Economic and Social Effects of the Second World War on Germany Research Paper

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Economic and Social Effects of the Second World War on Germany

German Economy Prior to World War I

The National Socialist German Workers' Party (Nazis)

Pre-World War II Unemployment in Germany

Unemployment in Germany from 1933 to 1939

The German Labor Service

Work Creation Programs

Population of Germany Prior to World War II

Summary of the German Population From 1933-1939

How the Treaty of Versailles Affected Pre-World War II Germany

Germany Entering World War II

Changes in Population

German population in 1939

The Population of Germany After World War II

Expulsions of Germans

Unemployment in Germany After World War II

The Division of the Nation of Germany After World War II

Currency Reform

Currency Reforms of June 1948

Elimination of Price Controls

Reduction in Tax Rates

Results of the Economic Reform

The Marshall Plan's Effect on Reform

Germany in the 1950s

Germany in the 1960s

Germany in the 1970s



Unemployment in Germany from 1933 to 1939

Summary of the German Population From 1933-1939

German population in 1939

Currency Reforms of June 1948

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Results of the Economic Reform


Research Paper on Economic and Social Effects of the Second World War on Germany Assignment

Between the years of 1919 and 1945, the Republic of Germany had started two World Wars. Over those years the Germany economy, employment level, and population had suffered tremendously. Germany undoubtedly had become a product of the War eras. At the end of the First World War and as a result of the signing of the Treaty of Versailles, Germany had experienced a loss in territory, population, and its unemployment rates were staggering. Shortly after, the Great Depression occurred in the United States and the financial investments that supported Germany from the United States were gone -- leaving Germany in further despair. It was at that time that Adolph Hitler with the intention of becoming the permanent ruler of Germany and of the World took control of the Republic of Germany. He instituted numerous government controlled programs that appeared to benefit the people, but this benefit was short lived -- within five years of Hitler taking control of the Republic he led the nation into World War II. Post World War II Germany's economic issues were more severe than previously -- not only due to the consequences of losing the War, but because of the government controls that Hitler had put in place. Shortly after, political and economic strain caused a split of the country into two separate nations and it would remain split for approximately 40 years. Not until Wilhelm Ropke instituted his controversial plan for economic reform did the country begin to see improvement. This improvement, in terms of the employment, the industrial output, and the consumption of goods remained steady over the next few decades and as a result the German economy became functional again. Finally, in 1989, the Berlin Wall, which divided the nation into to countries was demolished and the country, once again became united as one.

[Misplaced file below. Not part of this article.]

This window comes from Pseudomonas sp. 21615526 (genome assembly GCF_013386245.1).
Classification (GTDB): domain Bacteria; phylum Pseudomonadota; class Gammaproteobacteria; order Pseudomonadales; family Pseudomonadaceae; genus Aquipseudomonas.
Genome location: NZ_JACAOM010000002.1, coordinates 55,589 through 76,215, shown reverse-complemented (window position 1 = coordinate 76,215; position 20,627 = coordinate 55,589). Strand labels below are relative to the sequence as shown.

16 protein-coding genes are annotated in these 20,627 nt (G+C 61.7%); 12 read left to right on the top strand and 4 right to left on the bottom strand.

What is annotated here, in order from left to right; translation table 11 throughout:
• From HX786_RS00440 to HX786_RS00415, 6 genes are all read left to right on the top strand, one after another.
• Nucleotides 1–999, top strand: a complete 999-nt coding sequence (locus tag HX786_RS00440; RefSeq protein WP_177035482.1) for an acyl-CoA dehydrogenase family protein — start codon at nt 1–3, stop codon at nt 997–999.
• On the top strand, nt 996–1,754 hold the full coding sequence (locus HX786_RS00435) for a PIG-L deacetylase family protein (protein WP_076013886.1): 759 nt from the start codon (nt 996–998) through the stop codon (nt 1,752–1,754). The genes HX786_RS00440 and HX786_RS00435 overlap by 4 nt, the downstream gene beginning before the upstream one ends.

Prior to World War II and immediately following the Great Depression of 1932, Germany was in a state of economic recession. Having not yet rebounded from the effects of World War I, the German economy felt the effects of the Treaty of Versailles, which was signed to end World War I, and were beginning to feel the effects the Nazi rule. At the end of World War II, Germany's economy suffered even more. It was not until after World War II and a controversial system of economic reform on taxes, currency, and price controls that the German economy began to rebound, and within 10 years of the economic reform, the German economy was being called a miracle. This paper compares and contrasts the pre-World War II period and Post World War II period of Germany and particularly, the economic peaks and valleys that took place during each period.

The German Economy Prior to World War II

Prior to World War II, the German economy was in a state of economic recession.

By 1936, the government was the master of the economy and all small businesses had been economically subordinated to the large industries that would nourish the German war machine.

In 1933, the National Socialist German Workers' Party -- the Nazi Party-- led by Adolph Hitler began to take control of what was a suffering economy. For the next few years, Hitler and the Nazis would implement different economic and work related programs throughout the nation that resulting in a revival of the slumping economy. While these programs fueled and revived the economy, they beneath the surface, set the nation up for World War II-- the second World War started by Germany in 20 years.